While talking with a prospective customer, I learned that he struggles in a difficult marketing ecosphere. He works for a small family-owned company. What is his struggle? He must implement marketing for the firm’s services however, there is no clear agreement between the owners on marketing strategy and priorities.
As he told the story to me, on an almost weekly basis, he gets a new directive from one of the owners that countermands the previous week’s orders from the other owner. Many of us have worked with companies like this. The problem is (besides owners who don’t agree on marketing priorities) is the expectation that marketing will “pay off” tomorrow.
Many people are confused. They don’t know the difference between marketing and promotions.
A company’s marketing is a strategic approach that directs all their activities based on a set of priorities that have been built around explicit goals. Promotions are short term campaigns that fit within marketing plans and help reach goals.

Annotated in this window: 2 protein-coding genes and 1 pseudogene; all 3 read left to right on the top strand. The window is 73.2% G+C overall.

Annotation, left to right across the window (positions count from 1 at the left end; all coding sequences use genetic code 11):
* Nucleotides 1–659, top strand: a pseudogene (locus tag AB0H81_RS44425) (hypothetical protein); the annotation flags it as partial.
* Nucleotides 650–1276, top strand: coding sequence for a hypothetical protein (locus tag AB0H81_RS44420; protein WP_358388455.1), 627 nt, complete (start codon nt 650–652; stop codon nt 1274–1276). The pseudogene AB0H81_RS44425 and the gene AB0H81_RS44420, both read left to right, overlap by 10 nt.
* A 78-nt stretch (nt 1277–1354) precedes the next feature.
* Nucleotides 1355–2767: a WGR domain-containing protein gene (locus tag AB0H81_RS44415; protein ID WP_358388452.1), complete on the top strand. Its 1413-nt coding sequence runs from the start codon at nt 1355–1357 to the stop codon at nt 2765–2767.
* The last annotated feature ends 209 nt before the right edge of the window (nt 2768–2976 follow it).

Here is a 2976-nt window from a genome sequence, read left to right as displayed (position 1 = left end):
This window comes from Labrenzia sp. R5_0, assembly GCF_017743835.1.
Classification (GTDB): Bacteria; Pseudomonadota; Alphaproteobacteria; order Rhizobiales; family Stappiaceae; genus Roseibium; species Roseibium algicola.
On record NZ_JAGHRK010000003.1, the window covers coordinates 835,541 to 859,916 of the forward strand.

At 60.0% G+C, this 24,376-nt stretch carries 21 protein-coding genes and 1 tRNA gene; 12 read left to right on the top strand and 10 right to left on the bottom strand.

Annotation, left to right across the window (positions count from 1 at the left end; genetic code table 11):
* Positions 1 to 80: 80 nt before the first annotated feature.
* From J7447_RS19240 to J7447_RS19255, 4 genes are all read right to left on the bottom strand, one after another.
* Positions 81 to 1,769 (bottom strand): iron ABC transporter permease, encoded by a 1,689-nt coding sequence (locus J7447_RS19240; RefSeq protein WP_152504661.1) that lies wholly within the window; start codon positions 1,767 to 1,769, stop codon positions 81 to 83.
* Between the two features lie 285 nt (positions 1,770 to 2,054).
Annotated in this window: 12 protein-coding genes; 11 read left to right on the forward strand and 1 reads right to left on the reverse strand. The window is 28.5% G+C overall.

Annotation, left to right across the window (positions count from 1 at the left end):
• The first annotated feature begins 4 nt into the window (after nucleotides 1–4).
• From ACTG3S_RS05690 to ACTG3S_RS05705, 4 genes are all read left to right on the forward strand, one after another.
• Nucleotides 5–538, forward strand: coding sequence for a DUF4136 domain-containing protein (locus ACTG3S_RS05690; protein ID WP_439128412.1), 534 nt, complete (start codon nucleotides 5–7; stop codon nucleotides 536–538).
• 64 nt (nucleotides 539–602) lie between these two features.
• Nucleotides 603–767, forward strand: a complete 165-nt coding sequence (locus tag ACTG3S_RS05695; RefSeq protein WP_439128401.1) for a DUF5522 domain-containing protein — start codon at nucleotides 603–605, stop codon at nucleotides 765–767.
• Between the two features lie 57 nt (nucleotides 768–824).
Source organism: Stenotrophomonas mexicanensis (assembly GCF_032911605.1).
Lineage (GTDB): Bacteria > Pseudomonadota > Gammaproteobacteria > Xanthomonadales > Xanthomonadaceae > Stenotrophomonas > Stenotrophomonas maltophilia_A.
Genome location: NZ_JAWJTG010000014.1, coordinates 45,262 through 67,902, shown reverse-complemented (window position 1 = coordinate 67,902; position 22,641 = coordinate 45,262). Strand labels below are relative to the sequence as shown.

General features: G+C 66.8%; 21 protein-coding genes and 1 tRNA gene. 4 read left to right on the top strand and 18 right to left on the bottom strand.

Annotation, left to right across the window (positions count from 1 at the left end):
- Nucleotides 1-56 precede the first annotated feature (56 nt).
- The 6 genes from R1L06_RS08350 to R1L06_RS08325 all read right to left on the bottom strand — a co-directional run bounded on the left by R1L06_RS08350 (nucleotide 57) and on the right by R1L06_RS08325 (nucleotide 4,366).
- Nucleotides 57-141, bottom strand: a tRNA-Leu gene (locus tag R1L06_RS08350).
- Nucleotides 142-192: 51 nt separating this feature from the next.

Marketing plans help focus a series of activities or tactics. Promotions are a tactic.
As an example, I’m a homebuilding company whose homes are small entry-level, bungalows designed to appeal to first-time home-buyers. So, my marketing is then based on a series of strategic decisions to build a product that is appealing to these buyers. My homes incorporate all the features that my buyers desire, and I place advertising or achieve earned media in outlets where that buyer directs their attention. My strategies may include monthly promotions designed to call attention to the features of my houses or catch the attention of my prospective customers.
Marketing is based on a positioning statement and is supported by a plan that by months, or quarters, works to achieve the interest of the buyer or customer.
When you change directions weekly, you confuse the customer, you upset your marketing strategies and fail to achieve your goals.
You should tweak your marketing’s direction and focus to get even higher performance, but avoid disrupting it on a regular basis with an entirely new strategy.
photo credit: flickr user db photographs